seventh. "By now the home crowd was solidly on the Bambino's side and rooted
enthusiastically for more of his old magic." The Babe obliged by slamming home
run number 714. This blast bettered the Babe's earlier efforts by "majestically
clearing Forbes Field’s right field roof—for the first time in the ballpark's
26-year history." Once again, Ruth had gone where no man had gone before. Two weeks
later the Babe retired, but we can always remember him by that magnificent
parting shot. (Someone will undoubtedly discover the ball on Venus or Mars one
So who hit the longest "moon shot" of all time? In 1953, Mickey Mantle hit a
mammoth blast against Chuck Stobbs of the Senators, in Washington's Griffith
Stadium. The Yankees' Arthur "Red" Patterson estimated its distance at 565 feet. He allegedly used a tape measure to determine the exact
distance of the home run, giving birth to the term "tape-measure shot."
Ironically, the 21-year-old Mantle was almost declared out because he put his
head down to avoid "showing up" the pitcher and nearly passed Billy Martin on
the basepaths (Mantle was very fast and Martin was lollygagging).
But wait a minute! Apparently, Mantle was just getting warmed up! He is said to
have also hit home runs of 620, 630, 643, 650 and 656 feet. Beginning with the
blast in Washington, Mantle "went on a tear of longball hitting the likes of
which had never been seen." Long distance homers became a topic of animated
conversation. During one game Yankees hall-of-fame catcher Bill Dickey was
arguing that Babe Ruth and Jimmy Foxx had both hit balls farther than the Mick.
But after Mantle hit one of his gargantuan blasts in that game, Dickey did a
complete about-face: "Forget what I just said. I've never seen a ball hit that
Mickey Mantle said that the hardest ball he ever hit came on May 22,
1963 at Yankee Stadium. Mantle was leading off in the bottom of the 11th, with
the score tied 7-7. A's pitcher Bill Fischer tried to blow a fastball past him.
Bad idea. Mantle stepped into the pitch with perfect timing, met the ball with
the sweet spot of his bat, and hit it with everything he had (which was a lot of
toned muscle.) The sound of the bat colliding with the ball has been likened to
a cannon shot. The players on both benches jumped to their feet. Yogi Berra
shouted, "That's it!" The ball rose in a majestic laser-like drive, rocketing
into the night toward the farthest confines of Yankee Stadium. The question was
not whether it was a home run. The question was whether this was going
to be the first ball ever hit out of Yankee Stadium.
It had the height and distance. But would it clear the façade of the third deck in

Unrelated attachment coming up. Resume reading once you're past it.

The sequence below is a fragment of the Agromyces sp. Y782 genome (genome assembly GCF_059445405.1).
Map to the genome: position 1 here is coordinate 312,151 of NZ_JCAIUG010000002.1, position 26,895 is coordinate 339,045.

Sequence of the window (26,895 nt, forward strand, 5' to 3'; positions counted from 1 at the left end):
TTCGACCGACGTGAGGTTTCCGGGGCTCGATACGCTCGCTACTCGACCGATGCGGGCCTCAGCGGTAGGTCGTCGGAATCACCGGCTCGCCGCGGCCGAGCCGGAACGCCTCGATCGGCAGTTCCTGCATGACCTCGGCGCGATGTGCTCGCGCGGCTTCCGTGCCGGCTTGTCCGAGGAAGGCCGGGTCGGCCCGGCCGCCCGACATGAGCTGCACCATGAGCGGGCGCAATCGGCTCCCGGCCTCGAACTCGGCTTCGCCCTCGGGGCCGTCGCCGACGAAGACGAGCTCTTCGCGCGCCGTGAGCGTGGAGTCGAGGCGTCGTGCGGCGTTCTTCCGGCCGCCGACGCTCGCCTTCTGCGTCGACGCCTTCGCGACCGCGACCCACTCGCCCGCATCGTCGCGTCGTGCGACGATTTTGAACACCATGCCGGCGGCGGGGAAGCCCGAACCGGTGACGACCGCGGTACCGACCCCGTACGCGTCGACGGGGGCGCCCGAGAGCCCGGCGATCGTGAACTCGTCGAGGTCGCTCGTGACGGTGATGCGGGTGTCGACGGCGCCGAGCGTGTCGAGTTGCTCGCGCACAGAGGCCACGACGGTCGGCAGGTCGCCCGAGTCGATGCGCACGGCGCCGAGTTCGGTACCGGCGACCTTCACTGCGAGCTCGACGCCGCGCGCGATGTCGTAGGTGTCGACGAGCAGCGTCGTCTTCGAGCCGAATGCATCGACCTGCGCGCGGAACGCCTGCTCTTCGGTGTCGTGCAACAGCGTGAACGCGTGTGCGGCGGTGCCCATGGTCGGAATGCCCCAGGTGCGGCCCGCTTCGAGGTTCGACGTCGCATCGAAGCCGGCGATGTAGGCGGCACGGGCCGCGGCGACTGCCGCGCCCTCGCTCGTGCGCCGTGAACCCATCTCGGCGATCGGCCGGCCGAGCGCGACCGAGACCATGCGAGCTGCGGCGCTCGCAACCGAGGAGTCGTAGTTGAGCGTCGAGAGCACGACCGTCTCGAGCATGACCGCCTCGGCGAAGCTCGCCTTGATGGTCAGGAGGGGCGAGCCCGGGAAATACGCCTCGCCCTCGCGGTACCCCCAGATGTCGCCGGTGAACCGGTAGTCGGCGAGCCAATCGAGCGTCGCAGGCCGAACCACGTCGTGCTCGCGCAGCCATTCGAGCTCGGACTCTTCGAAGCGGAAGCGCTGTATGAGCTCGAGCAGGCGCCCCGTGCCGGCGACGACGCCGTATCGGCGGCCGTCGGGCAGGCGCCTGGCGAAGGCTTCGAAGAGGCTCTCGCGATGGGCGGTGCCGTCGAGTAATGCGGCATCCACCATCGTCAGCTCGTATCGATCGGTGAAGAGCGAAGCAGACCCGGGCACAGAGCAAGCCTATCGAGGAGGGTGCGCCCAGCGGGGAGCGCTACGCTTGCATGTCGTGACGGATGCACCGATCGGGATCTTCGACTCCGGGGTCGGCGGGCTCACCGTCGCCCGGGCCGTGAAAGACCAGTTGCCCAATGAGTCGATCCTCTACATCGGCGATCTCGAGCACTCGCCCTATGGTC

right-field? Even Mantle was mesmerized: "I usually didn't care how far the ball
went so long as it was a home run. But this time I thought, 'This ball could go
out of Yankee Stadium!'" Just as the ball was about to leave the park, it
struck the façade mere inches from the top with such ferocity that it bounced
all the way back to the infield. That the homer had won the game was merely an
afterthought. The Mick had just missed making history. It was the closest a ball
has ever come to going out of Yankee Stadium in a regular season game. Later, it
was estimated that the ball would have traveled 734 feet if it hadn't hit the
So it seems Mickey Mantle was the strongest of all baseball's power hitters. But
who was the fastest? Incredibly, it may have been the strongman, Mickey Mantle,
who was allegedly timed going from home to first in 3.1 seconds. According to
The Sporting News, when manager Casey
Stengel saw Mantle work out, he said: "My God, the boy runs faster than
In 1961, Roger Maris broke Babe Ruth's record for hitting the most home runs in
a season, with 61. That's an interesting coincidence, because if we flip over
the 19 in 1961, we have three matching 61's! Now here's a test of your baseball
trivia powers. In 1961, Maris had 61 homers, 141 RBI, 366 total bases and
slugged .620. That's one of the greatest power-hitting seasons in MLB history!
So how many times was Maris walked intentionally that year? Hey, no cheating! If
you scroll down past the
REVENGE OF BASEBALL'S BEAN COUNTERS
article, you can find the answer. But please take an honest guess first! Here's
a clue: When Mark McGwire broke Maris's record in 1998, he had 28 intentional
walks. Here's another clue: When Barry Bonds broke McGwire's record in 2001, he
had 35 intentional walks. If you come within 5 of the correct answer, you can
declare yourself a winner!
In 1968 Bob Gibson had an insane ERA of 1.12 and limited opposing batters to a
miniscule .233 on-base percentage. In an interesting
synchronicity, Gibson had a .233 OBP as a batter that year, so he turned the
entire NL into weak-hitting pitchers.
Rick Wise threw a no-hitter against the fabled Big Red Machine on June 23, 1971. In the
same game Wise
also hit two homers, a feat no other MLB pitcher has ever achieved while
throwing a no-no.
By 1925, Babe Ruth had become so overweight and ill that he experienced "the
bellyache heard 'round the world." At age 30, he didn't just seem to be washed
up; he seemed to be dying. In fact, The London Evening News reported
his death in an obituary which said that due to his portliness Ruth wore braces
(suspenders) rather than a belt and this had "started the fashion for braces in
the U.S." Canadian papers also announced the Babe's death. While Ruth wasn't
dead, he seemed to be well on his way. The Bambino collapsed on a train and
because he was so large, a hole had to be cut into the car before medics could
extract him. He had three convulsive attacks while on the stretcher and
it took six men to hold him down. Ruth did eventually recover, after missing